So what about the multiplayer modes? System Link theoretically presents the possibility of eight player link up (but how likely is that really?), and split-screen is bizarrely entirely absent, so that's not the best start. What about the Xbox Live mode? The best thing you can say about it is that it’s the only Xbox Live Wild West FPS, and that you don't have to put up with predictable AI spawning and dodgy hit detection. But, as discussed by just about anyone who has played this, it suffers from lag on an alarming number of occasions, so that's hardly a good basis for an entertaining online session.

In terms of modes there's the typical Deathmatch, plus its Team brother, Posse, which is a humans vs. CPU duke out, and Bounty, where everyone has to gang up against one player. With a scarcity of maps to choose from, (and those that are there aren't much to write home about) and few players bothering to join in, it's probably wise to rule out Multiplayer as the game's saving grace. Clan-based activity might help, but it has sold so poorly you'd have a job rounding up enough willing participants.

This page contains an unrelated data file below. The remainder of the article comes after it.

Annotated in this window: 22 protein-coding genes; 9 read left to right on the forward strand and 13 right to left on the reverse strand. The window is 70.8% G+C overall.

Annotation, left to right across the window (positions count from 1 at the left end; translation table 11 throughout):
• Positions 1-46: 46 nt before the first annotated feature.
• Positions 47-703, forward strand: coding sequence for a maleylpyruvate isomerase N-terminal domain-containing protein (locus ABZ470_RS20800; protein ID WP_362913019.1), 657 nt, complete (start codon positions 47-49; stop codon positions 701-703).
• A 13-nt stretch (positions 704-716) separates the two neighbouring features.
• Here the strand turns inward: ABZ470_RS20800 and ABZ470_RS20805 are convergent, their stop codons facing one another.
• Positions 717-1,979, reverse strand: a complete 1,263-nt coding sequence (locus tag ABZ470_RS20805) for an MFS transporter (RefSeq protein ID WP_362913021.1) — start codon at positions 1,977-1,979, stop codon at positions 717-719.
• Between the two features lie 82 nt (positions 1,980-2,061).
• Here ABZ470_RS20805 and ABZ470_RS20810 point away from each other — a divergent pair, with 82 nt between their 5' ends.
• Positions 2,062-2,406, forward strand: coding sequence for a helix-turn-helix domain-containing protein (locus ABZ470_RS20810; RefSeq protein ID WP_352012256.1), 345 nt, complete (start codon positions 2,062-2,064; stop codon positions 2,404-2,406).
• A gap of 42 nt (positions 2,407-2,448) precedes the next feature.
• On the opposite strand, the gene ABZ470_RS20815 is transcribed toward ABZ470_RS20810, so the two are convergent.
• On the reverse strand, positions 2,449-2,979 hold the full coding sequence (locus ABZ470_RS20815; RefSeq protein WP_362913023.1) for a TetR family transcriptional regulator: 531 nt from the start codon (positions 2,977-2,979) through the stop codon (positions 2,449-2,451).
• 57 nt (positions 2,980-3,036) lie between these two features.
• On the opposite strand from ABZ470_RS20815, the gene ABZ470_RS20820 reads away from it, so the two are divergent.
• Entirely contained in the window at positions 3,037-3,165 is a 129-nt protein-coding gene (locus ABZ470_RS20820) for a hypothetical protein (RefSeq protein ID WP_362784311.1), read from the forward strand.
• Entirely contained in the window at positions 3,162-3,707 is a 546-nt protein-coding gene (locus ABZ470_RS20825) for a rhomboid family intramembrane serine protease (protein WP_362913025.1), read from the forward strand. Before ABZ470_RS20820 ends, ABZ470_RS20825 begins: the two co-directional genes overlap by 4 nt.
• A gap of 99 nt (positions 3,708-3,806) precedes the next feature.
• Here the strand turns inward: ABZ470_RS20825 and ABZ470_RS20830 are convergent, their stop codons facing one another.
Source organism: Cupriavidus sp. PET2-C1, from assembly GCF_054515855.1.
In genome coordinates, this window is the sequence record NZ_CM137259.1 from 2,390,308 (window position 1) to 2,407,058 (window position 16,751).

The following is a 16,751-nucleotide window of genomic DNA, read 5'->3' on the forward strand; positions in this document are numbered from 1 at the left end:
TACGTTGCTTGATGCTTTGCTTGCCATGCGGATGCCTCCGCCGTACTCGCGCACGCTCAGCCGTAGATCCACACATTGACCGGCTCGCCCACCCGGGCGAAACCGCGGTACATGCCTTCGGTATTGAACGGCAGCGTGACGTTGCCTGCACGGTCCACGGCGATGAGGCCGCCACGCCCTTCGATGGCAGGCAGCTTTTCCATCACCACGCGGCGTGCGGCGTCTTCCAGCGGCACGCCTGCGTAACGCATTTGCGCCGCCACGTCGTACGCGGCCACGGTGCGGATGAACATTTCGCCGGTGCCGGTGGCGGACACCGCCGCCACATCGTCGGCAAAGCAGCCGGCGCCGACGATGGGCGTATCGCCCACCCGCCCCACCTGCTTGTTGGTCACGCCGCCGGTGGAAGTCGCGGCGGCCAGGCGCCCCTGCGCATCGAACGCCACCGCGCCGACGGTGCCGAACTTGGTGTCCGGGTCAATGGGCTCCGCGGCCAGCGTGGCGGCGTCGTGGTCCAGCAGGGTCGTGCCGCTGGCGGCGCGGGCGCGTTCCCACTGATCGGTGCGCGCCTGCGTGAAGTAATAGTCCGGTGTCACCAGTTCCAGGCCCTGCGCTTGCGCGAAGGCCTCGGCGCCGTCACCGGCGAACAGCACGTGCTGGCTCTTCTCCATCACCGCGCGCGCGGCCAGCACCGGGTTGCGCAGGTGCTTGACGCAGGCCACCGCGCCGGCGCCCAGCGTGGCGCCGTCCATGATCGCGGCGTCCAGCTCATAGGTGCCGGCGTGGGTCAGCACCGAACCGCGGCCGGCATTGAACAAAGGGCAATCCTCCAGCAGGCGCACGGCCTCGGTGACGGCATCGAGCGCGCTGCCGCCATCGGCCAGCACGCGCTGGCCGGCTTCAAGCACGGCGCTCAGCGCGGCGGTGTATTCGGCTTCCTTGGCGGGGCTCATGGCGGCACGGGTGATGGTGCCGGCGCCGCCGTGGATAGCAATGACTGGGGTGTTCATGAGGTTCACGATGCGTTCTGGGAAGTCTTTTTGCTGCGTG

Don't bother

The fairest thing to say about Dead Man's Hand is that it's not a terrible game; if you can tolerate the predictable levels, bad AI, targeting nonsense and the general sea of mediocrity that persists throughout then you might discover a flicker of entertainment. You can blitz through much of the single-player campaign in a kind of mind-numbing trawl, challenged by unexpected spikes in the difficulty then let off the hook again. Even though the subject matter is relatively refreshing, the gameplay mechanics simply feel old and ill-judged and much of the experience leaves you with that empty feeling of 'seen it all before but better'. In truth, 1997's Outlaws is stillthe better game, if that's any indication of what we're dealing with. By all means rent it if you're still desperate for a Wild West FPS and want to make your own mind up, but otherwise we recommend leaving it for dead.

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4 /10

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About the author

Kristan Reed

Kristan Reed


Kristan is a former editor of Eurogamer, dad, Stone Roses bore and Norwich City supporter who sometimes mutters optimistically about Team Silent getting back together.